Talmud pages

Ketubot 74

What condition his condition is in.

Delegating tasks can be a bit tricky. You have to have a good deal of confidence in the person you’re delegating the task to, since holding them accountable can sometimes require more effort than if you just did the task yourself. Complicating things further is when those obligations you’ve delegated to someone are conditional, like if you’ve tasked your roommate to pick up some rye bread at the supermarket, but only if it’s less than $5.00.  

Today’s daf takes these two things — delegation and conditionality — and weaves them together.

The Gemara takes as its starting point a story related in Chapter 32 of Numbers. Just before the Israelites cross into the promised land, the tribes of Reuben and Gad ask if they can stay behind and settle in Gilead. Concerned that they’re shirking their duty to assist the rest of the tribes in conquering the land, Moses conditions his approval on the Reubenites and Gadites agreeing to serve as the vanguard for the upcoming conquest. Conscious of the fact that he won’t enter the land himself, Moses delegates his responsibilities under this deal to his deputies, Elazar and Joshua.

From this story, the Gemara derives several laws about how contractual conditions can be imposed. 

A condition that can be fulfilled by means of an agent as there (in the story of Moses), such a condition is a valid condition. (A condition) that cannot be fulfilled by means of an agent as was done there is not a valid condition. 

In other words, if you want to put a condition in your agreement, that condition is valid only if it could be delegated to someone else to act as your agent. If you can’t delegate it, it’s not legitimate, and the contract comes into force without it. 

Here’s where the Gemara’s discussion returns to the issue the rabbis have been examining for several pages now — namely, conditions attached to betrothal and marriage. The Gemara teaches:

But sexual intercourse cannot be fulfilled by means of an agent as there (in the story of Moses), and yet it is (a valid) condition.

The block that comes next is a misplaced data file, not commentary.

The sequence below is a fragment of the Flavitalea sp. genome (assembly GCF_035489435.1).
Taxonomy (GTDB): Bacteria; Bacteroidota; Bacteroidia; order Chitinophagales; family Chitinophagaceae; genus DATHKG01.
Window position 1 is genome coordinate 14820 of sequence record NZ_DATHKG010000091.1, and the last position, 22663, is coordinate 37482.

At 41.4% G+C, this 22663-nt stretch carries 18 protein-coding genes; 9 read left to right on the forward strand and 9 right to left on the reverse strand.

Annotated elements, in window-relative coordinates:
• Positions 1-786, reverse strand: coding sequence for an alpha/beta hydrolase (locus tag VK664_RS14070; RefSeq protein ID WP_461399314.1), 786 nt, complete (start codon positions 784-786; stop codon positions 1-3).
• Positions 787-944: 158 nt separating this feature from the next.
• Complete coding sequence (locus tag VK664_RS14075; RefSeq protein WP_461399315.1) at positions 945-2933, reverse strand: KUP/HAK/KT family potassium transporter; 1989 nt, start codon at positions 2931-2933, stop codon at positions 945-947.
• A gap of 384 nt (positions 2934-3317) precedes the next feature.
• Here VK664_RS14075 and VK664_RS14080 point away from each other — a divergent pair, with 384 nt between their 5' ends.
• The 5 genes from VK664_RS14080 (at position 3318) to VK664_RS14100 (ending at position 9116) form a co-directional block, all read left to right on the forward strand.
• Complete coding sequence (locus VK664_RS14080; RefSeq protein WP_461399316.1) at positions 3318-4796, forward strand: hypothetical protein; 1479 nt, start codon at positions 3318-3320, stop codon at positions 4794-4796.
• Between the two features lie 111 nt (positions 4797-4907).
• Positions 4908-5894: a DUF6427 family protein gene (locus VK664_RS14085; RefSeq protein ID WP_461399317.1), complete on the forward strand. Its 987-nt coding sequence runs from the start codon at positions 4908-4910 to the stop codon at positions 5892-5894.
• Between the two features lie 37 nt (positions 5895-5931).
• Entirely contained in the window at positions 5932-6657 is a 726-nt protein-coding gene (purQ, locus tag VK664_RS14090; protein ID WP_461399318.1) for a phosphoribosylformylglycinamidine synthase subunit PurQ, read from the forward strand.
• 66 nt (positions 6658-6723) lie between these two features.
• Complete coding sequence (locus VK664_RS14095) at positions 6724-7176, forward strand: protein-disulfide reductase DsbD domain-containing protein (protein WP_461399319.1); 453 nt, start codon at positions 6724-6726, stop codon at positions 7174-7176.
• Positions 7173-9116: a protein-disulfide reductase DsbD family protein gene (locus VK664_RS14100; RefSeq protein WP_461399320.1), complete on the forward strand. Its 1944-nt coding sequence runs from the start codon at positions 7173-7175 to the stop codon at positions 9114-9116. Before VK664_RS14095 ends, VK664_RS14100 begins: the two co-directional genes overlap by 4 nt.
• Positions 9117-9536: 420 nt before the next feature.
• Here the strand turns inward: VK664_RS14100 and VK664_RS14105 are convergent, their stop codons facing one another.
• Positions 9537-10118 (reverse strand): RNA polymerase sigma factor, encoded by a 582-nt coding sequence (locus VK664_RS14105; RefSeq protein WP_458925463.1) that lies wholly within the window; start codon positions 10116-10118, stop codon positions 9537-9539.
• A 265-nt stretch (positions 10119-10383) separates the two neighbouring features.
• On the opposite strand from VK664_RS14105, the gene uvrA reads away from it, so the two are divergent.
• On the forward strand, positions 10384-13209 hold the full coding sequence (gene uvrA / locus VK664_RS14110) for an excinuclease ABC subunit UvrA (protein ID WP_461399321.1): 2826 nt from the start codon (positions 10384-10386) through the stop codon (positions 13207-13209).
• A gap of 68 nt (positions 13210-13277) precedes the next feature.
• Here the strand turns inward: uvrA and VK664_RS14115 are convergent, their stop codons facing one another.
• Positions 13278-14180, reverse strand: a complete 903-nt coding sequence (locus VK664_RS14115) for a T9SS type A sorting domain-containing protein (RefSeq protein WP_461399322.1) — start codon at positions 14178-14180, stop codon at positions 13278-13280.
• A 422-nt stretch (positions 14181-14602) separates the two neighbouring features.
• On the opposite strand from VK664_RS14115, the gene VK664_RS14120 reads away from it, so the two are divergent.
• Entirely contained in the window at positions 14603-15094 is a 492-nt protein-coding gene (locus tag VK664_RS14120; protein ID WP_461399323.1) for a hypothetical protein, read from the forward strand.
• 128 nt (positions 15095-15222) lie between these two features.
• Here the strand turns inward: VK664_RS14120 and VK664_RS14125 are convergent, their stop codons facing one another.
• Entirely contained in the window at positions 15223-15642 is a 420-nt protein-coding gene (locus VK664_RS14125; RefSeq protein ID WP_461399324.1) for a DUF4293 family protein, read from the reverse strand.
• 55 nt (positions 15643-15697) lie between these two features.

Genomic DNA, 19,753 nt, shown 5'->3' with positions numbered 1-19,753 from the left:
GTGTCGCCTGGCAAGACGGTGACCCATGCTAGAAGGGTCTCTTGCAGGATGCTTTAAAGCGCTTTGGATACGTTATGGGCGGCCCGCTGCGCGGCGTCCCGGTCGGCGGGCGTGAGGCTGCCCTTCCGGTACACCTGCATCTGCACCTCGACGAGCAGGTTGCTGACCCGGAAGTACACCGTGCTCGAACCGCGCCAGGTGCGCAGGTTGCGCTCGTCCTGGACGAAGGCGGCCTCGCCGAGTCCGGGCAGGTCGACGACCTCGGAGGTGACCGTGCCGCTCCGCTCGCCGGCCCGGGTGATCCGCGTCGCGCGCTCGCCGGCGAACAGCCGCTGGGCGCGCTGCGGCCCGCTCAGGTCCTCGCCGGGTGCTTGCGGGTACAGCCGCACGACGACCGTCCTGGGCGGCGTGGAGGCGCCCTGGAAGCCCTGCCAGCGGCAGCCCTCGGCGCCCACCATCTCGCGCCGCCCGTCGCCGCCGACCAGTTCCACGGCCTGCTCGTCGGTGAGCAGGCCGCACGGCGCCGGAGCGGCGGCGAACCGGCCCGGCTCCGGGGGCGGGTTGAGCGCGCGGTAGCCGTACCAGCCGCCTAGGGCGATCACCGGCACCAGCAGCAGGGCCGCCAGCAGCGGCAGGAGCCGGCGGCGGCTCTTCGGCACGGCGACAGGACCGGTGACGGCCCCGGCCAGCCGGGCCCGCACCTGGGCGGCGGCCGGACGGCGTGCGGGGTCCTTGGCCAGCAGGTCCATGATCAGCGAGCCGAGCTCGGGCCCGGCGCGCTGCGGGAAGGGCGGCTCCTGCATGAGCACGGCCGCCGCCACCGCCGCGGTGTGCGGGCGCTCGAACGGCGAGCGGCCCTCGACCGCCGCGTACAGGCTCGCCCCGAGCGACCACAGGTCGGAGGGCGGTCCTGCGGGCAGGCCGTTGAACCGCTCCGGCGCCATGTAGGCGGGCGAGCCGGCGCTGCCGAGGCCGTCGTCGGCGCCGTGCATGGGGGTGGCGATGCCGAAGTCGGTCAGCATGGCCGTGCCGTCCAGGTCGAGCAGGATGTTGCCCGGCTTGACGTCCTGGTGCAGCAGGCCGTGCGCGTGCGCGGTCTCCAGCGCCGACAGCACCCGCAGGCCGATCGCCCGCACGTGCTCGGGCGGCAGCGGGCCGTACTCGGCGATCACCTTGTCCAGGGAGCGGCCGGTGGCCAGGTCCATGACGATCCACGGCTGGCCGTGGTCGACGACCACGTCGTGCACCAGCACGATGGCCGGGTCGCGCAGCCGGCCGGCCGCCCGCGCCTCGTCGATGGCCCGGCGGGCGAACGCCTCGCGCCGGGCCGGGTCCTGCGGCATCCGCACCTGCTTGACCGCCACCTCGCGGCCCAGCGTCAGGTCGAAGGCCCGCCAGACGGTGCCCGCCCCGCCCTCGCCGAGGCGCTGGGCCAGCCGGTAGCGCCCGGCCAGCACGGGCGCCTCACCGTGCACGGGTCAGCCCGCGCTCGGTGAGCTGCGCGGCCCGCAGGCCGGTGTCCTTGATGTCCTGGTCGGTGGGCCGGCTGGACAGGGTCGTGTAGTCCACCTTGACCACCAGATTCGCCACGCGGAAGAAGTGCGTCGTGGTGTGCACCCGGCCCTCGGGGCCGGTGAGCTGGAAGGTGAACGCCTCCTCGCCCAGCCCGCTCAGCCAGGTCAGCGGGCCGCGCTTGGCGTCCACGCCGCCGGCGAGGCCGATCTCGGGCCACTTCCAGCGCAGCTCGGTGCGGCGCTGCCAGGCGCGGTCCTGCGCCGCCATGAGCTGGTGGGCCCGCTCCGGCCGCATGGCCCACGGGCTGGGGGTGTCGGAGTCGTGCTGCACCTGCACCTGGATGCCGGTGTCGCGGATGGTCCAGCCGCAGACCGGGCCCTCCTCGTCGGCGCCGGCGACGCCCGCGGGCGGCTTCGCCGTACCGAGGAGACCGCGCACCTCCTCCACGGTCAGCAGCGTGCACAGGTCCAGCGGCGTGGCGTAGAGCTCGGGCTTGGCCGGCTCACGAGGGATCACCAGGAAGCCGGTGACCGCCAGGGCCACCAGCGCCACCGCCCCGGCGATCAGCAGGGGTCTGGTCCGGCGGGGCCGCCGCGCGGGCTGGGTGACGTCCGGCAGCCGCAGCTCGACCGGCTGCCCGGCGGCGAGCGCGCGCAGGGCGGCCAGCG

The rabbis have been discussing what happens when the conditions attached to betrothal or marriage are later found to have not been met. The underlying assumption has been that it’s legitimate to attach such conditions to a marital agreement. But now we find a teaching that suggests this shouldn’t be allowed because at least part of the man’s responsibilities under marital contracts — i.e., sex — cannot be delegated to another person.

The Gemara answers: There (in the case of betrothal, there is a special reason for this law) because the ways of becoming betrothed are juxtaposed to each other. 

The Gemara notes that there are three methods of betrothal: through an object that has value (including money), through a written instrument (like a ketubah), or through sexual intercourse.  Because the first two can be delegated, the legitimacy of attaching conditions holds for all of them — including sexual intercourse, even if delegation of that act would not be permitted.

All of this is definitely more consequential than grocery shopping, but the same principles apply and allow us to navigate how we set conditions and how we delegate.

Read all of Ketubot 74 on Sefaria.

This piece originally appeared in a My Jewish Learning Daf Yomi email newsletter sent on September 18th, 2022. If you are interested in receiving the newsletter, sign up here.

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